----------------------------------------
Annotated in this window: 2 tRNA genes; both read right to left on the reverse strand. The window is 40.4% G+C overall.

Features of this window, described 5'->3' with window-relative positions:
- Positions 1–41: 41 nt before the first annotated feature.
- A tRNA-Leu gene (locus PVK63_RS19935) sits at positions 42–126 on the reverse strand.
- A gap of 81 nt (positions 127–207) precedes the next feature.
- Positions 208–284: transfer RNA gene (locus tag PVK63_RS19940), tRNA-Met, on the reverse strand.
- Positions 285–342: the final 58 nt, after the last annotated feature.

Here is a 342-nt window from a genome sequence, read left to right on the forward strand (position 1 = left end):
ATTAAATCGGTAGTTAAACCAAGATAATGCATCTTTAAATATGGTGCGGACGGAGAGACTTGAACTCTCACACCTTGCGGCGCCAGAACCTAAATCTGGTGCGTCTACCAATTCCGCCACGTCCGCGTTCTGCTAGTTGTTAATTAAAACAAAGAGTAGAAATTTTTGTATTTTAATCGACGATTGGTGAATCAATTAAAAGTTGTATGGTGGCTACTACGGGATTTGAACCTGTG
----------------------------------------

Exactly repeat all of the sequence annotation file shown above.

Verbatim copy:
Annotated in this window: 2 tRNA genes; both read right to left on the reverse strand. The window is 40.4% G+C overall.

Features of this window, described 5'->3' with window-relative positions:
- Positions 1–41: 41 nt before the first annotated feature.
- A tRNA-Leu gene (locus PVK63_RS19935) sits at positions 42–126 on the reverse strand.
- A gap of 81 nt (positions 127–207) precedes the next feature.
- Positions 208–284: transfer RNA gene (locus tag PVK63_RS19940), tRNA-Met, on the reverse strand.
- Positions 285–342: the final 58 nt, after the last annotated feature.

Here is a 342-nt window from a genome sequence, read left to right on the forward strand (position 1 = left end):
ATTAAATCGGTAGTTAAACCAAGATAATGCATCTTTAAATATGGTGCGGACGGAGAGACTTGAACTCTCACACCTTGCGGCGCCAGAACCTAAATCTGGTGCGTCTACCAATTCCGCCACGTCCGCGTTCTGCTAGTTGTTAATTAAAACAAAGAGTAGAAATTTTTGTATTTTAATCGACGATTGGTGAATCAATTAAAAGTTGTATGGTGGCTACTACGGGATTTGAACCTGTG